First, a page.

Public clouds have fundamentally changed the way organizations build, operate, and manage applications. Developers now have easy access to a variety of cloud services and tremendous flexibility in how each service can be configured in order to build complex, modern applications. However, this freedom to innovate also comes with its own set of cloud security risks.
The dynamic nature of the cloud is forcing information security teams to rethink how they operate in order to address emerging security and compliance challenges. In this article, we address three of the most common challenges cloud security practitioners face and recommendations for how to solve them.
3 Cloud security challenges (and how to solve them)
CHALLENGE 1: Security change management can't handle the speed of the cloud
Cloud computing has made DevOps a reality, with developers executing hundreds of code changes every week. The traditional change management approach of meeting once a month (or at any other regular interval) to review the security impact of new updates and changes doesn’t work in the cloud.
SOLUTION: Shift security mindset from blocking teams to building guardrails
To help the business move fast and stay secure, security owners need a shift in mindset. Cloud security teams need to strike a balance between giving developers what they need when they need it, and also putting rules in place to ensure security. To do this, align with your organization’s Cloud Center of Excellence to create a cloud governance program where you define best practices, socialize them, and take action when a policy or standard is violated.
The best security teams today think like developers. They share code examples of correct usage and build security guardrails to ensure someone doesn’t accidentally make a mistake. To help increase cloud security policy adoption, ensure policies are clearly defined and something a developer could actually put into code. For example, if you have a policy that passwords must be complex, it would be better to have a policy that passwords must be greater than 12 characters because a developer can implement this function into their code.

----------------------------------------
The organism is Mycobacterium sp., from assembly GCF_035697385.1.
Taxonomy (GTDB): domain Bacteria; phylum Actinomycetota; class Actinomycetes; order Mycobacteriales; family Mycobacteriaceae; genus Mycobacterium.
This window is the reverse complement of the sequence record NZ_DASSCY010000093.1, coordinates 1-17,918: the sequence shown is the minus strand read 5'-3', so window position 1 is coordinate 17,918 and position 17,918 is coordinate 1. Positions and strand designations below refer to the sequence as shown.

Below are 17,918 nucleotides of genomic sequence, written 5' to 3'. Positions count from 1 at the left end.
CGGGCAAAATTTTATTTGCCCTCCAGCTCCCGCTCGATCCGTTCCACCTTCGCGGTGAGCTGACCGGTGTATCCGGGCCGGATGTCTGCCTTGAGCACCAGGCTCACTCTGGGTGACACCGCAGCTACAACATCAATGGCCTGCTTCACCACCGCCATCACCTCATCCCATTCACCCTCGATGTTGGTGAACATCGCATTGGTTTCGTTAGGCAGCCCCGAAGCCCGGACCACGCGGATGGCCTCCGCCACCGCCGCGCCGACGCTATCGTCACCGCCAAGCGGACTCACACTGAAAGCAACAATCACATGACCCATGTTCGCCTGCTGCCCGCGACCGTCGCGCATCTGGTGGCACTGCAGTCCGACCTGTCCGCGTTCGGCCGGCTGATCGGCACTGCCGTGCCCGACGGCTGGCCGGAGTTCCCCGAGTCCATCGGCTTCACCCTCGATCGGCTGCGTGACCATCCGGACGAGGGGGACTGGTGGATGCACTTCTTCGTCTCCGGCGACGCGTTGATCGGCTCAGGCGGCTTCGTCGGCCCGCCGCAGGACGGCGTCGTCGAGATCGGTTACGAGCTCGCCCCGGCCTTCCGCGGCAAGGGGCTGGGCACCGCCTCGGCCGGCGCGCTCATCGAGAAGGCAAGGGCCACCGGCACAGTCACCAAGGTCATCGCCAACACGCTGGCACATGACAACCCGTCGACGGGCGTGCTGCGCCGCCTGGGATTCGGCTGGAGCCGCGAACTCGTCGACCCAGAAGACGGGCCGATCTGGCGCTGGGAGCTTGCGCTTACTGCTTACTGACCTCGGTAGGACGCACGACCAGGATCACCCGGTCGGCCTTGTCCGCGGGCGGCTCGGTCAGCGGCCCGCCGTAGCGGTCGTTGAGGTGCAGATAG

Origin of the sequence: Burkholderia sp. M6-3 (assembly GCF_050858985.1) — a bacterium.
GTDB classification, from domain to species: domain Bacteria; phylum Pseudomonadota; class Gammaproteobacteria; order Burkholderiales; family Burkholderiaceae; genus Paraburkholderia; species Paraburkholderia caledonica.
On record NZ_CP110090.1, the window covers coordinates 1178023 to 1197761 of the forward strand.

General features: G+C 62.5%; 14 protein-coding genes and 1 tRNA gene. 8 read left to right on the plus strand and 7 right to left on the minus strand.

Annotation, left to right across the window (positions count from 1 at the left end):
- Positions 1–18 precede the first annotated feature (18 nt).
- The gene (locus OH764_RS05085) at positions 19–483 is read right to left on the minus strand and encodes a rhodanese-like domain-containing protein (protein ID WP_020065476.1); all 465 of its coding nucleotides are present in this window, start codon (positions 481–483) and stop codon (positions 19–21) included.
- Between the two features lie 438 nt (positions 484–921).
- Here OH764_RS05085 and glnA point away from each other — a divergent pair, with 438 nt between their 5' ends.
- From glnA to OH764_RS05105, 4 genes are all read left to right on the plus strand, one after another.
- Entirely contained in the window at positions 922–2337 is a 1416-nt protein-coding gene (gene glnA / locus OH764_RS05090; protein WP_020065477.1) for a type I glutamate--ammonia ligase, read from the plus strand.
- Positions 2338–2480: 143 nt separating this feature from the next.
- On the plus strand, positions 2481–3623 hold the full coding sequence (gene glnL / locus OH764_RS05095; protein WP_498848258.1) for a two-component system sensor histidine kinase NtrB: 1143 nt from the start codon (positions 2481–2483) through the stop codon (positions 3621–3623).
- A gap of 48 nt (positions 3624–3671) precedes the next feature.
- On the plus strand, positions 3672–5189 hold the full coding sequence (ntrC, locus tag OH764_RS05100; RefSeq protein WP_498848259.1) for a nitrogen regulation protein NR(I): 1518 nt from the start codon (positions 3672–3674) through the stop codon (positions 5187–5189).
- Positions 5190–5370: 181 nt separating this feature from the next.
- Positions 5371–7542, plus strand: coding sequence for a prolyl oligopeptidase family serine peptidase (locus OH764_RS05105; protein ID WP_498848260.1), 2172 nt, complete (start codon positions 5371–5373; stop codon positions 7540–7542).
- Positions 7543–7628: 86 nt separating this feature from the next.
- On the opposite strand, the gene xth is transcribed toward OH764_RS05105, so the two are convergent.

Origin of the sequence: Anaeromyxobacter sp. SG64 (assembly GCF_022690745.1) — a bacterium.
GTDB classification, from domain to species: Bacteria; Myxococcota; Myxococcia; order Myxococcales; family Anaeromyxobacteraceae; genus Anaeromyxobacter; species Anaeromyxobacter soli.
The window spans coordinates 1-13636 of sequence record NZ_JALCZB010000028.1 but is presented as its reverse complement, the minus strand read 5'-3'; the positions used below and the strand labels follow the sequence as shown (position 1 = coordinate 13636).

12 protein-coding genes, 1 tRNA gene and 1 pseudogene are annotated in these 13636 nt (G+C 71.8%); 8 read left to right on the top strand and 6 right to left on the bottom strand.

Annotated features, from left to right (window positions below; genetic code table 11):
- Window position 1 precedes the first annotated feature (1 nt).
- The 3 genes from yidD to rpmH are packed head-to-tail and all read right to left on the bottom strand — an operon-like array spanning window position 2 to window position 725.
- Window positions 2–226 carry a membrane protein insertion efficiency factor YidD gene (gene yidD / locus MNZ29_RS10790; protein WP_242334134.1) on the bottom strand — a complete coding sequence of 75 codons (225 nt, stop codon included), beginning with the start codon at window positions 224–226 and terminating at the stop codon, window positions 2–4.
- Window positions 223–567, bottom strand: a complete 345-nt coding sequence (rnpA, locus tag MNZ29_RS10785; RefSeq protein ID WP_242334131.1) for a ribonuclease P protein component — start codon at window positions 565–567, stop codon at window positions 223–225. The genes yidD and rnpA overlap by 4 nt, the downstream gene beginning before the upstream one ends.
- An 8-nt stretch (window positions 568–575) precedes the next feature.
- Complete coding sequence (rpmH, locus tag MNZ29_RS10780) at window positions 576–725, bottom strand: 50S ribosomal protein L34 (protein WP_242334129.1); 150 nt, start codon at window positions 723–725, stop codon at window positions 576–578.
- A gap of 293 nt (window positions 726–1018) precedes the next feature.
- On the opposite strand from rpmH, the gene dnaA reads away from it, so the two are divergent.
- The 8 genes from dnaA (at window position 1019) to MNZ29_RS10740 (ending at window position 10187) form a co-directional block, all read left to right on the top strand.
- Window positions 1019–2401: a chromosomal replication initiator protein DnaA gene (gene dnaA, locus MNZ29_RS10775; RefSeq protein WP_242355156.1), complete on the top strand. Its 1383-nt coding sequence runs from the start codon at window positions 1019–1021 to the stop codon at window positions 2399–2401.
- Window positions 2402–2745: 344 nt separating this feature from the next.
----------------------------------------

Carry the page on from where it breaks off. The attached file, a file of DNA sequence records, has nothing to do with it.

CHALLENGE 2: Lack of skilled staff and appropriate guidelines for security teams
Even though IT teams and developers have been embracing DevOps techniques and building applications in the cloud for years, these technologies are still relatively new for many teams. Finding engineers who are skilled in both security and cloud can be a difficult challenge.
SOLUTION: Train internal teams and leverage cloud security standards
While there is no easy solution to this problem, organizations can start by identifying internal personnel skilled in DevOps and train them in cloud security. These individuals can gradually help raise the overall security awareness amongst development teams. To help organizations get off the blocks quickly, different cloud providers and public sector groups publish cloud-specific best practices and security controls for maintaining compliance with industry regulations. Take AWS’ Well-Architected Framework for example, or the Center for Internet Security (CIS) controls.
CHALLENGE 3: Traditional security tools don’t protect resources in the cloud
Cloud environments are extremely dynamic and the lifecycle of resources is often short-lived. Network parameters such as IP addresses and network ports are no longer reliable, and perimeter firewalls and other solutions that served security teams for years in the data center no longer work in the cloud.
SOLUTION: Use a cloud security posture management solution
Unlike traditional security solutions, cloud security posture management solutions leverage cloud APIs and event logs to provide visibility into service configuration risks in the cloud. Many of these solutions provide out-of-the-box implementation of security controls recommended by different cloud providers and industry standards such as CIS, NIST, GDPR, and HIPAA. While selecting the right cloud security solution, security teams should compare how different solutions model configuration risk, factoring in service dependencies, the speed at which they detect changes in the cloud, and the integrations available to enable all security stakeholders.
Here we’ve listed three of some of the most common cloud security challenges, but this is by no means an exhaustive list. To stay ahead of all the potential security challenges and risks in the cloud, organizations should establish a cloud security and compliance practice.
For more information on how to get started, see our in-depth whitepaper, which breaks down the four phases all organizations tackle in their cloud security journey, along with example KPIs to track and measure success in each phase.